Most of us use browsers out of habit.
If you surf the web with Microsoft Edge, it may be because you are using Windows. If you use Safari, it’s probably because you’re an Apple customer. If you are a Chrome user, it could be because you have a Google phone or laptop, or you downloaded the Google browser on your personal device after using it on computers at school or at work.
In other words, we turn to the browsers that are easily accessible and familiar. It’s easy to fall into browser inertia because all of these apps are fast, capable, and serve the same purpose: to visit a website.
So if the differences are minimal, why bother looking for something else?
I hope to persuade you to at least try something else: a new type of internet navigator called a private browser. This type of browser, from lesser known brands such as DuckDuckGo and Brave, has emerged in the last three years. What stands out is that they minimize the data collected about us by blocking the technologies used to track us.
We have also reached a turning point in digital privacy. The online advertising industry is on the verge of stopping using web cookies, snippets of code planted in browsers that follow us from side to side and help us target our ads. Google, whose Chrome browser is the most popular in the world, has tried to develop a new way of targeting us without cookies.
Let’s not wait for that. You can decide now that you do not want to be tracked.
“We’re at a fork in the road,” said Gennie Gebhart, director of the Digital Rights Nonprofit Electronic Frontier Foundation, which monitors privacy issues. “Companies that keep the light on by advertising to users, including Google, are throwing themselves into seeing what’s the next play. It is also a time for users to be informed and make a choice. ”
Unlike regular browsers, private browsers come in many forms that serve different purposes. For about a week, I tested three of the most popular options – DuckDuckGo, Brave and Firefox Focus. Even I was surprised that I eventually switched to Brave as the default browser on my iPhone. That’s how it happened.
What is a private browser?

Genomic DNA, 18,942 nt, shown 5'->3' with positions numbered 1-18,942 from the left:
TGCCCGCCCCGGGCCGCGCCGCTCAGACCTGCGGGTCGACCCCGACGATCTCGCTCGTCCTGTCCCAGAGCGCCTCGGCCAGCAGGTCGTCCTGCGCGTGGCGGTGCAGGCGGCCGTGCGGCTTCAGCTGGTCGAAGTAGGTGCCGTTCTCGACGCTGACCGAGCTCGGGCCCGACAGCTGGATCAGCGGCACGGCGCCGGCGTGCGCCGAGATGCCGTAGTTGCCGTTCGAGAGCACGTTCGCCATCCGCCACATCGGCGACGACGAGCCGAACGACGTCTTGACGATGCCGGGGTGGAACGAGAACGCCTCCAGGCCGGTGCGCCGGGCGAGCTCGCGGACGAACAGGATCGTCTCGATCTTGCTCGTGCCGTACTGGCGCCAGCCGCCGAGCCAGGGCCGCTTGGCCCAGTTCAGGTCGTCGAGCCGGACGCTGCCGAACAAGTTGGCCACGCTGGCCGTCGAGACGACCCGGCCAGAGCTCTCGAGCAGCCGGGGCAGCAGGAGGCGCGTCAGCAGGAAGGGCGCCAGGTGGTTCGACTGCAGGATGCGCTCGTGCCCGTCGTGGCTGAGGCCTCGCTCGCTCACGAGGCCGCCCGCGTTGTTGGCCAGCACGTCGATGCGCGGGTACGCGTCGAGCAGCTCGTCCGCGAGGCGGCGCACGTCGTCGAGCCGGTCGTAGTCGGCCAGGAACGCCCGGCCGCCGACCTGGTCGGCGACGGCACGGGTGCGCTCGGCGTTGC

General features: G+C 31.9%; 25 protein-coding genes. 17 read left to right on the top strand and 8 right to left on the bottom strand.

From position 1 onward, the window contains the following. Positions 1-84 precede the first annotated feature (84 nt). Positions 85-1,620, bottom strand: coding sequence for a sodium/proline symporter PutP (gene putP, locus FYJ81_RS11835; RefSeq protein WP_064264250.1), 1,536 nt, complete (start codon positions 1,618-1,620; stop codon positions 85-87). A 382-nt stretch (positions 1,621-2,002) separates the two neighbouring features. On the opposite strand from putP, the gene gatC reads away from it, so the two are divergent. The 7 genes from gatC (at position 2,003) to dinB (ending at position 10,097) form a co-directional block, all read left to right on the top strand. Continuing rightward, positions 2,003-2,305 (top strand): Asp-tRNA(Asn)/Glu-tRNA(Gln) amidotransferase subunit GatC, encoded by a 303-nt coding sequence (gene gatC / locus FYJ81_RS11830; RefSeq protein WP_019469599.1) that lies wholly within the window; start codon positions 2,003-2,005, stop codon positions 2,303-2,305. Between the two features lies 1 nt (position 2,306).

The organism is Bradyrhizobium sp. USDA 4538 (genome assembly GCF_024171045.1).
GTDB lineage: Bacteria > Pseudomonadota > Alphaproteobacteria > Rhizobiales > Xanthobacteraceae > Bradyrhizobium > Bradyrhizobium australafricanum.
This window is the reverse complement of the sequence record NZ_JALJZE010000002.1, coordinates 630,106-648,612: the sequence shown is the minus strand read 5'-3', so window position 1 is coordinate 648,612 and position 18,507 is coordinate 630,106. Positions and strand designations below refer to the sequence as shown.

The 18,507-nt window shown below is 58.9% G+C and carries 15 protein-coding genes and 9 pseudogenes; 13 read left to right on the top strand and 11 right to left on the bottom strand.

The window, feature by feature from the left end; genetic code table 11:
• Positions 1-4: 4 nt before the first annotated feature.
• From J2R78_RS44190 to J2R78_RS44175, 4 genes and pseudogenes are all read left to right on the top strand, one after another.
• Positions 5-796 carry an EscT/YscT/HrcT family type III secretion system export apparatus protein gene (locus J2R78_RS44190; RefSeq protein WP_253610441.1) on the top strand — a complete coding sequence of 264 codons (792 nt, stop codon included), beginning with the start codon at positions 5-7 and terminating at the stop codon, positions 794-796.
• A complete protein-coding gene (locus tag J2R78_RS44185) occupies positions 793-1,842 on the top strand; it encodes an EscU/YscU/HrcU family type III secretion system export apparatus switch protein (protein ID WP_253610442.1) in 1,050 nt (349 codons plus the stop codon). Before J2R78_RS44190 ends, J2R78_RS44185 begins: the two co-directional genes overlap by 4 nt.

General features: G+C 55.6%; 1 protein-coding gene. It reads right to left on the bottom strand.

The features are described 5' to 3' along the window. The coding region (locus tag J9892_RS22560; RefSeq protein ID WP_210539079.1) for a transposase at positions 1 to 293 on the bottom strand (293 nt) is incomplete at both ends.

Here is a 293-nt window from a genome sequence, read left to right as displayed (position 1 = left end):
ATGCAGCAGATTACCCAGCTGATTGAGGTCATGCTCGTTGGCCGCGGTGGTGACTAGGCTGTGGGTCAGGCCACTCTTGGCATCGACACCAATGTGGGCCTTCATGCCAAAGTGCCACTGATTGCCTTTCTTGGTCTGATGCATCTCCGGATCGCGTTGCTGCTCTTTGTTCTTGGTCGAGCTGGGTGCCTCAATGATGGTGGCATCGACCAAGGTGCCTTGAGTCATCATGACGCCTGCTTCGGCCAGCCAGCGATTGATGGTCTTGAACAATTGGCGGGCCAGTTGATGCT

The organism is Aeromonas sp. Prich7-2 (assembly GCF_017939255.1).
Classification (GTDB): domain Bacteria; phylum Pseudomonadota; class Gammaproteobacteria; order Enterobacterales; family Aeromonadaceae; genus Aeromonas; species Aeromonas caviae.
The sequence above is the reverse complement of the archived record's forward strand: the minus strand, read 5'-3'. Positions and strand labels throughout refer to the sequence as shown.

It is important to know what private browsers do and what they do not do. So let’s look under the hood.
Private browsers typically have web technologies that have been around for many years:
– They rely on something called private mode, also known as incognito mode, which is a browsing session that does not record a history of the sites you have visited. This is useful if you do not want people with physical access to your device to trick you.
– Private browsers also use tracker blockers, which can often be downloaded as an add-on for a browser. The blockers rely on a list of known trackers that retrieve information about your identity. When you load a website, the software detects these trackers and restricts them from following you from place to place. The major disadvantage of this approach is that blocking them can sometimes destroy parts of websites, such as shopping carts and videos.
Privacy-focused browsers usually turn on private mode by default, or automatically clear the browser log when you close the browser. Browsers also have built-in tracking prevention, which allows them to aggressively block trackers using approaches that minimize site breaches.
But private browsers do not prevent your ISP from seeing which websites you visit. So if you are on holiday and using a hotel’s Wi-Fi connection, a private browser will not keep your browser information private from the hotel’s ISP. For that kind of protection, you still need to connect to a virtual private network, a technology that creates a virtual tunnel that protects your browser information.